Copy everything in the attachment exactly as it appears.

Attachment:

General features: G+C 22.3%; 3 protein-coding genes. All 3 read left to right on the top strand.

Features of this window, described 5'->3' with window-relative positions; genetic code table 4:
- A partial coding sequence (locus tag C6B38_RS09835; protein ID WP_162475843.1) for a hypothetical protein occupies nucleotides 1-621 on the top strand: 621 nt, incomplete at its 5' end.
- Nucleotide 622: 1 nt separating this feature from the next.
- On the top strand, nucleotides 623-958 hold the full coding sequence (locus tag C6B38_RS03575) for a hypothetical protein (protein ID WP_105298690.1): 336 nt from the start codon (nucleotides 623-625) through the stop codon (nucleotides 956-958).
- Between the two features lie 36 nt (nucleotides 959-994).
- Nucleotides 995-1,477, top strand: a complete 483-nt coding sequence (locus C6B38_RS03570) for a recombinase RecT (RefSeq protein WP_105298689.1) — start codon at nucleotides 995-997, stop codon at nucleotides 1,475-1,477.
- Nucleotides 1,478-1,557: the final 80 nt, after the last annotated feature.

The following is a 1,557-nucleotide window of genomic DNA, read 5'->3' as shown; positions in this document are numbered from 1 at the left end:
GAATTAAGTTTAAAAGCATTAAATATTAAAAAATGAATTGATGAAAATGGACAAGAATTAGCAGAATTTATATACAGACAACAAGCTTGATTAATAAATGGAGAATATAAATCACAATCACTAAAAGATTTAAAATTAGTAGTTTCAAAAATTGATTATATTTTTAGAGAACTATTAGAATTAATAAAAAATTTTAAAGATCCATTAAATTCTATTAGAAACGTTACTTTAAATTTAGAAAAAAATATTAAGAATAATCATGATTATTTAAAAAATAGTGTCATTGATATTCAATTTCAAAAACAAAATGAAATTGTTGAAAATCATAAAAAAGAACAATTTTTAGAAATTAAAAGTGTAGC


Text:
General features: G+C 22.3%; 3 protein-coding genes. All 3 read left to right on the top strand.

Features of this window, described 5'->3' with window-relative positions; genetic code table 4:
- A partial coding sequence (locus tag C6B38_RS09835; protein ID WP_162475843.1) for a hypothetical protein occupies nucleotides 1-621 on the top strand: 621 nt, incomplete at its 5' end.
- Nucleotide 622: 1 nt separating this feature from the next.
- On the top strand, nucleotides 623-958 hold the full coding sequence (locus tag C6B38_RS03575) for a hypothetical protein (protein ID WP_105298690.1): 336 nt from the start codon (nucleotides 623-625) through the stop codon (nucleotides 956-958).
- Between the two features lie 36 nt (nucleotides 959-994).
- Nucleotides 995-1,477, top strand: a complete 483-nt coding sequence (locus C6B38_RS03570) for a recombinase RecT (RefSeq protein WP_105298689.1) — start codon at nucleotides 995-997, stop codon at nucleotides 1,475-1,477.
- Nucleotides 1,478-1,557: the final 80 nt, after the last annotated feature.

The following is a 1,557-nucleotide window of genomic DNA, read 5'->3' as shown; positions in this document are numbered from 1 at the left end:
GAATTAAGTTTAAAAGCATTAAATATTAAAAAATGAATTGATGAAAATGGACAAGAATTAGCAGAATTTATATACAGACAACAAGCTTGATTAATAAATGGAGAATATAAATCACAATCACTAAAAGATTTAAAATTAGTAGTTTCAAAAATTGATTATATTTTTAGAGAACTATTAGAATTAATAAAAAATTTTAAAGATCCATTAAATTCTATTAGAAACGTTACTTTAAATTTAGAAAAAAATATTAAGAATAATCATGATTATTTAAAAAATAGTGTCATTGATATTCAATTTCAAAAACAAAATGAAATTGTTGAAAATCATAAAAAAGAACAATTTTTAGAAATTAAAAGTGTAGC